Shares in banana company Fyffes closed nearly 15% lower today after Cutrale Group and Brazilian investment firm Safra Group offered to buy Chiquita Brands - threatening Fyffes' earlier deal with Chiquita.
In May, Chiquita Brands and Fyffes had agreed an all-stock deal to create the world's biggest banana supplier.
However, that deal was jeopardised today by the new offer from Cutrale and Safra for Chiquita.
The two companies said they are offering to buy Chiquita Brands International in a cash offer that valued the banana distributor's equity at $610.5m.
Cutrale and Safra said they would offer $13 per share in cash to Chiquita shareholders, a 29% premium to Chiquita's closing price on August 8.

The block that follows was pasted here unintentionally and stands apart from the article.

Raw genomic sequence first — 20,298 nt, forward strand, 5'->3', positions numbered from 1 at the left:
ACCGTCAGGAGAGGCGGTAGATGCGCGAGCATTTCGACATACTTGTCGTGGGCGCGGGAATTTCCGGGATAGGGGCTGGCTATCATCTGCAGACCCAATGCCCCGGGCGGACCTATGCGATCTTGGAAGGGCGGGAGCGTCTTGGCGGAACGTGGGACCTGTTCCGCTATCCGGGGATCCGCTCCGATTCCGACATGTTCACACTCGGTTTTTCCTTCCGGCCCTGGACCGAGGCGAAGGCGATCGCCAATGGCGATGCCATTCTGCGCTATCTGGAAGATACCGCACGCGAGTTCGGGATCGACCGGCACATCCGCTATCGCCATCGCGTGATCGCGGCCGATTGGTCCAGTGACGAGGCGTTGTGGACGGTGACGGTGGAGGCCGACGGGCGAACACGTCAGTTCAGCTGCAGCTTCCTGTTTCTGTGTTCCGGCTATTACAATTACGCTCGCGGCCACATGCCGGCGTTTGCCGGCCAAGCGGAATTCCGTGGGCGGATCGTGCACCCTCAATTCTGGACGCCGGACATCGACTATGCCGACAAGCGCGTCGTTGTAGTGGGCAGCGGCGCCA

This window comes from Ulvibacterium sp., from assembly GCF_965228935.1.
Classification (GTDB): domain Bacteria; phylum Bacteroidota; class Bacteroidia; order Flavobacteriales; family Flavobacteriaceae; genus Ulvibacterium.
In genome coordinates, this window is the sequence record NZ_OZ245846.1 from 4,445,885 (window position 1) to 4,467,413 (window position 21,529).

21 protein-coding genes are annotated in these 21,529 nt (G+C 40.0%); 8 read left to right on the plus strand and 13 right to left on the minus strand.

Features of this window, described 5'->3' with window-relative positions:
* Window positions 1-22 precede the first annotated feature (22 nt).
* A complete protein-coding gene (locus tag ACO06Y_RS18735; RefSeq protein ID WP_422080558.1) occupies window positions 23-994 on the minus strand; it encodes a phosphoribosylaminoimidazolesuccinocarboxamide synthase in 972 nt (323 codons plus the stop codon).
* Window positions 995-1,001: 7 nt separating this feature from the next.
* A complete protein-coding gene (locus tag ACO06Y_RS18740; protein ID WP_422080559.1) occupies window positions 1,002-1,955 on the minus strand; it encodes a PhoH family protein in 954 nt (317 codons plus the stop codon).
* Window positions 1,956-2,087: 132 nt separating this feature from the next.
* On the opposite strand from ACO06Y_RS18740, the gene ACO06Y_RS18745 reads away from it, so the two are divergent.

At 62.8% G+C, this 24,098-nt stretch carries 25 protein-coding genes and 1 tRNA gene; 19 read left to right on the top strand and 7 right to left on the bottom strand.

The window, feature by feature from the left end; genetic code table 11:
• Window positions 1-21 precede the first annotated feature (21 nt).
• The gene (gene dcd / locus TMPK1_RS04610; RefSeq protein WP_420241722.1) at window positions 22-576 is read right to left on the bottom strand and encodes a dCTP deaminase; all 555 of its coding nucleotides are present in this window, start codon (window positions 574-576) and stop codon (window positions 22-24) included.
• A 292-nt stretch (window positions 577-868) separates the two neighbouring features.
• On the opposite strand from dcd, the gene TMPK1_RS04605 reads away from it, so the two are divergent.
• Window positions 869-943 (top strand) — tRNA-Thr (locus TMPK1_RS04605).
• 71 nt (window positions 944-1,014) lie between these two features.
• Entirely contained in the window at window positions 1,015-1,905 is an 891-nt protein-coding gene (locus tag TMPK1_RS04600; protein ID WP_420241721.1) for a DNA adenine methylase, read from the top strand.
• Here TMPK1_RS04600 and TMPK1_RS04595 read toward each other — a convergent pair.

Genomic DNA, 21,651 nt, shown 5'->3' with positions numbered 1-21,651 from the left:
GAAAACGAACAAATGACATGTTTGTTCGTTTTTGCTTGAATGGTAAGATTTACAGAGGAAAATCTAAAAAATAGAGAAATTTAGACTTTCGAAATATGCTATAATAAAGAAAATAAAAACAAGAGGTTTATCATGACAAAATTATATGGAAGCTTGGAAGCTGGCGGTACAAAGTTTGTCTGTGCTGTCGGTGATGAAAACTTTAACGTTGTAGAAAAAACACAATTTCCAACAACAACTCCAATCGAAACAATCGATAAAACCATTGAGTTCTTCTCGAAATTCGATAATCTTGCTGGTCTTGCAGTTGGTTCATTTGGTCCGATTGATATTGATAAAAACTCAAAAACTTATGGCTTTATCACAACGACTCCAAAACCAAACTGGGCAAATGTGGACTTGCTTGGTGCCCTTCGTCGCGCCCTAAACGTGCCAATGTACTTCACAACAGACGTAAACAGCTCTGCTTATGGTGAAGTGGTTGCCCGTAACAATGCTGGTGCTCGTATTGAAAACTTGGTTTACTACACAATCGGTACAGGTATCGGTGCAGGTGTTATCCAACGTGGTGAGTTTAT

The two companies also said their proposal had been sent to Chiquita's board of directors and urged the company to enter negotiations that will lead to the signing of a definitive transaction agreement.
The new Chiquita-Fyffes merged firm was expected to be domicilied in Ireland for tax purposes.
The US Congress is aggressively trying to curb so-called inversions, in which US corporations move their tax domiciles abroad to countries with a lower tax rate.
Shares of Chiquita rose more than 30% in early trade in response to the competing offer. They were trading at $13.30, above the offer price of $13, indicating that investors may expect a bidding war for the company.
The $7 billion global banana market is controlled by Chiquita, Fresh Del Monte Produce, Hawaii-founded Dole Food Company and Fyffes.